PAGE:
and we have handmade sensors made with aluminum foil. So you squeeze it, and then
you use those squeezes– the computer reads basically how
hard you’re squeezing or more in reality, like how
much electricity you’re conducting between your two
hands, and use that to– so that’s your input. And so it was really fun. One of the things
that I think really works really well
about E-textiles is it takes abstracting circuit
code and they’re very concrete. They’re physically embodied. So when you’re making
sequences of light you can see if your
lighting patterns work. Similarly, with the
sensor, we really wanted to handmade
sensor for the kids to see the correlation
between squeezing and seeing these numbers on the screen. And then they have to
decide how they want people to act and try to trigger that. And this is where we find
that the students really start debugging their
sensors for end-user stuff. So that you get into the, this
is intended for someone else to use as well as yourself. You have to maybe compare. Different people have
different readings. And it’s really neat because
it also allows everyone to do the same project. In essence, you’re teaching the
same concepts, the same ideas. But everyone’s project is unique
because the sensors, based on how big they are,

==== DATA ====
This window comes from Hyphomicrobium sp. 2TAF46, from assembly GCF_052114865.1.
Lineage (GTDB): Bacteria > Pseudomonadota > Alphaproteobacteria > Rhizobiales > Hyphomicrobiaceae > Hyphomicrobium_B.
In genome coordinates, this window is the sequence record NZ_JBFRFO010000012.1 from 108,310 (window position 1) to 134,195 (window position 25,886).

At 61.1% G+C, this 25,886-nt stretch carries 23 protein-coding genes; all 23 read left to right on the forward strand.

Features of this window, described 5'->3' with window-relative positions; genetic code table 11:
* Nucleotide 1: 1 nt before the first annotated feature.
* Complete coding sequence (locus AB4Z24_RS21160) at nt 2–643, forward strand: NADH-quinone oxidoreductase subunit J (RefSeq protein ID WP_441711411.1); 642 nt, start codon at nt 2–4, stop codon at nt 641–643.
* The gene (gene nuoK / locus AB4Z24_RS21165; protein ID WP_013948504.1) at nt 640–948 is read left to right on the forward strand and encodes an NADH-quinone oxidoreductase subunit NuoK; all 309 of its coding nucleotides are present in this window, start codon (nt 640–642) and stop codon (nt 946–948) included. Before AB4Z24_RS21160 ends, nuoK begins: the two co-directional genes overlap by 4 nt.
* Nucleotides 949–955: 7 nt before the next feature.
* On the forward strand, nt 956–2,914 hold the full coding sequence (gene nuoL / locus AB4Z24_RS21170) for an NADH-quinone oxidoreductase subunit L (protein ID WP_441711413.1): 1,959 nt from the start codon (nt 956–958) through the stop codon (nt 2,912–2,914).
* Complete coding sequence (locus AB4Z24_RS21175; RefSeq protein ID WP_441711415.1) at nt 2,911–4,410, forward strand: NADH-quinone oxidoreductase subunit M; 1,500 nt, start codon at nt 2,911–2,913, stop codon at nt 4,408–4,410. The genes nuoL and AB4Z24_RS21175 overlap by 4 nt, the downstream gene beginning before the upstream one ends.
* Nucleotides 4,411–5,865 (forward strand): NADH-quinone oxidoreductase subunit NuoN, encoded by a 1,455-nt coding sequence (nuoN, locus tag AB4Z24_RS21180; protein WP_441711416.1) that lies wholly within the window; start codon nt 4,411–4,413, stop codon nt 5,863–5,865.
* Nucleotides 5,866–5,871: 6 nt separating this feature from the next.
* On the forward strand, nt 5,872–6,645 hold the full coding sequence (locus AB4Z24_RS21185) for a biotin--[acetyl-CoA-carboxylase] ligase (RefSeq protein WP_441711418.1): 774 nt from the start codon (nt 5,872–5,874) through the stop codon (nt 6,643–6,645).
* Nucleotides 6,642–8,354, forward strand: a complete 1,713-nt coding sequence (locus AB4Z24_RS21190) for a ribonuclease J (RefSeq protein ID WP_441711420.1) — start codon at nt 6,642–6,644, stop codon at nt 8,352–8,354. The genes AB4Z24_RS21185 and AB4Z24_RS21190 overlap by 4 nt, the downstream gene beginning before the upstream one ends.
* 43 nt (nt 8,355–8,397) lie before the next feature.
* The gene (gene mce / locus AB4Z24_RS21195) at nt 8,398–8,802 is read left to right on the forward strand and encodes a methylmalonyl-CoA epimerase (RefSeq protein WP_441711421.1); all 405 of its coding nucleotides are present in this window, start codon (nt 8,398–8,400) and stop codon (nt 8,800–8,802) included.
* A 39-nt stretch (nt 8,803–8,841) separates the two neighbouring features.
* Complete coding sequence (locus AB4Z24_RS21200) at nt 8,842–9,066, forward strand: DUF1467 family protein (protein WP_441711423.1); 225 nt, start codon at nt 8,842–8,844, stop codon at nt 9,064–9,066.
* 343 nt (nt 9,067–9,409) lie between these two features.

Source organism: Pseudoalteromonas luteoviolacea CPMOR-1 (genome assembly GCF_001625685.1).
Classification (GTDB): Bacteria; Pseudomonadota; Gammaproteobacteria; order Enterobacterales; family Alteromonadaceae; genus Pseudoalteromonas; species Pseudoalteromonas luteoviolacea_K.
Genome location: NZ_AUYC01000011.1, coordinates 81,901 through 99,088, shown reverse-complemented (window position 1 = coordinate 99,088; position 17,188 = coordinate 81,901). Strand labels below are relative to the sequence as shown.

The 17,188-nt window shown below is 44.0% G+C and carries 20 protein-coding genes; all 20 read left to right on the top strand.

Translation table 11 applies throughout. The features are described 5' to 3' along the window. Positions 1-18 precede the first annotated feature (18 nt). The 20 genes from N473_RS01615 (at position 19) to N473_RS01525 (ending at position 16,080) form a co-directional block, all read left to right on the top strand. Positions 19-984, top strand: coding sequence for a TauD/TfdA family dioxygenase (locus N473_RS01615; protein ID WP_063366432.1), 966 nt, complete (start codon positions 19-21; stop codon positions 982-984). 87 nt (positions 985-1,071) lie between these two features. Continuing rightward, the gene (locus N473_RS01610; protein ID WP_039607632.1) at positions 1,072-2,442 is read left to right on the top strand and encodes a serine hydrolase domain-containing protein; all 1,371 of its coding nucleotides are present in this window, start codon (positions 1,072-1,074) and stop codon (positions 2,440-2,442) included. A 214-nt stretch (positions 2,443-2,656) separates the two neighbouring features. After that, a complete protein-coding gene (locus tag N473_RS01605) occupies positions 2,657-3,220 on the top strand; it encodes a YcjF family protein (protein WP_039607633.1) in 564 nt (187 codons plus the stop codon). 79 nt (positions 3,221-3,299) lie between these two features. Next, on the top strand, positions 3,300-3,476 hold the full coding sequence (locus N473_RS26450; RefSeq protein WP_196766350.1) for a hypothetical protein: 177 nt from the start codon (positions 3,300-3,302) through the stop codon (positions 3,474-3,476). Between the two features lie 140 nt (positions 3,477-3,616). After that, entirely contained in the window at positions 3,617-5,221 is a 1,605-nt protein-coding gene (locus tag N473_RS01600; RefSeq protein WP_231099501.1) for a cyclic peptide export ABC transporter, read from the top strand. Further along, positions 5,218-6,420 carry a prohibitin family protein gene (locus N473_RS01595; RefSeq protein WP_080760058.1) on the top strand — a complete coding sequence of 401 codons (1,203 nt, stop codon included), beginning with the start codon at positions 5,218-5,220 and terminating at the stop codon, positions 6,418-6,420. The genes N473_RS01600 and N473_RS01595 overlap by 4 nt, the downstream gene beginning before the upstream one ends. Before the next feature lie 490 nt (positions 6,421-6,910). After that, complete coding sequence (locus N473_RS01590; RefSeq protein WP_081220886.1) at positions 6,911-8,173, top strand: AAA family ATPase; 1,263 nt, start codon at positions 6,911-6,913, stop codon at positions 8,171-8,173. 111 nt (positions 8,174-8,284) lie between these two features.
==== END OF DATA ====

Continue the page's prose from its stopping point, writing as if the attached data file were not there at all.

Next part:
what stage they are, how they’re
connected, they’re all going to get different readings. So it’s a way to
keep something common but yet have this really
personally tangible thing. So and I’m going to hand it
back off to Nicole I think. NICOLE REITZ-LARSEN:
Yeah, so I’m curious, Pam, what
kind of projects you’ve tried with your students. Deborah talked a little
bit about the squares, and the band, and the sensors. What have you
tried in your class and what age group
are you working with? Oh, you’re muted. PAMELA: Sorry, I’m a ninth
through twelfth grade teacher. And last year– this is my
second year doing E-textiles. And I did it last year
with ninth graders. And at first, it was a
little difficult because– especially with the boys. The one thing that they’re
uncomfortable with is sewing. And so once they started
getting into the sewing and they realized,
hey, this is cool. I’ve learned how to
sew along with coding, they really liked it. I tried the paper circuit– or the E-card. I tried the
wristband, the mural, and we got into the human sensor
project but we didn’t finish. And that’s the one thing that
I want to let everybody know. That you have to really
gauge your students and you can’t rush them. So this is a unit that you want
to give yourself enough time to work on. I mean, obviously, you can maybe
take out one of the projects. But give your
students enough time. And give them the
space and the time that they need to be creative
otherwise they’ll feel rushed. That’s one tip that I wanted
to share with everybody. NICOLE REITZ-LARSEN: Now, as
you wrote that curriculum, Deborah, how did you
time out how long it will take to make a project? And then, Pam, how did that
play out in your class? We know that we have this
grandiose idea of things happening and then
assemblies happen, and fire drills, and all
that kind of stuff, right? DEBORAH FIELD: So we
started off with how long it takes to do the
projects if you’re focused. It’s a little easier when you
have long periods of focus. But some of us have 50 minute